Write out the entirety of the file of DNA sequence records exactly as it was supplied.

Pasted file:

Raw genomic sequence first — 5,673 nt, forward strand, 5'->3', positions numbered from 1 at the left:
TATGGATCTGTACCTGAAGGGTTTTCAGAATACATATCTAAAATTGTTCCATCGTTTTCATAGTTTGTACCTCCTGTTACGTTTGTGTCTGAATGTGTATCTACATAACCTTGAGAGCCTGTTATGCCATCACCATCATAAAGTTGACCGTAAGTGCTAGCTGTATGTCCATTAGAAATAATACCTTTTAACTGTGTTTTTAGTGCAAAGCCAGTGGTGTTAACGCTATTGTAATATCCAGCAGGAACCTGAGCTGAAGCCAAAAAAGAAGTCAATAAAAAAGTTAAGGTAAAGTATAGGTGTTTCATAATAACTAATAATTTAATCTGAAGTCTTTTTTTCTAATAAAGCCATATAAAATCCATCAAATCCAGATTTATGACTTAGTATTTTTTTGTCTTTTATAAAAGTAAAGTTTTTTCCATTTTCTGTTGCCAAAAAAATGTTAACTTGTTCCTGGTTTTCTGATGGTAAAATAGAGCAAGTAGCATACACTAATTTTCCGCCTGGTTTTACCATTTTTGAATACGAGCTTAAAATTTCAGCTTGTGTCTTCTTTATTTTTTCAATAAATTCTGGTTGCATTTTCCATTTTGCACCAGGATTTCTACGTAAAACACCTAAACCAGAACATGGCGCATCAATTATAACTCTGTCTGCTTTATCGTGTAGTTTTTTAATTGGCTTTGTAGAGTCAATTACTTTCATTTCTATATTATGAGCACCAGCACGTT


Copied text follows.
Raw genomic sequence first — 5,673 nt, forward strand, 5'->3', positions numbered from 1 at the left:
TATGGATCTGTACCTGAAGGGTTTTCAGAATACATATCTAAAATTGTTCCATCGTTTTCATAGTTTGTACCTCCTGTTACGTTTGTGTCTGAATGTGTATCTACATAACCTTGAGAGCCTGTTATGCCATCACCATCATAAAGTTGACCGTAAGTGCTAGCTGTATGTCCATTAGAAATAATACCTTTTAACTGTGTTTTTAGTGCAAAGCCAGTGGTGTTAACGCTATTGTAATATCCAGCAGGAACCTGAGCTGAAGCCAAAAAAGAAGTCAATAAAAAAGTTAAGGTAAAGTATAGGTGTTTCATAATAACTAATAATTTAATCTGAAGTCTTTTTTTCTAATAAAGCCATATAAAATCCATCAAATCCAGATTTATGACTTAGTATTTTTTTGTCTTTTATAAAAGTAAAGTTTTTTCCATTTTCTGTTGCCAAAAAAATGTTAACTTGTTCCTGGTTTTCTGATGGTAAAATAGAGCAAGTAGCATACACTAATTTTCCGCCTGGTTTTACCATTTTTGAATACGAGCTTAAAATTTCAGCTTGTGTCTTCTTTATTTTTTCAATAAATTCTGGTTGCATTTTCCATTTTGCACCAGGATTTCTACGTAAAACACCTAAACCAGAACATGGCGCATCAATTATAACTCTGTCTGCTTTATCGTGTAGTTTTTTAATTGGCTTTGTAGAGTCAATTACTTTCATTTCTATATTATGAGCACCAGCACGTT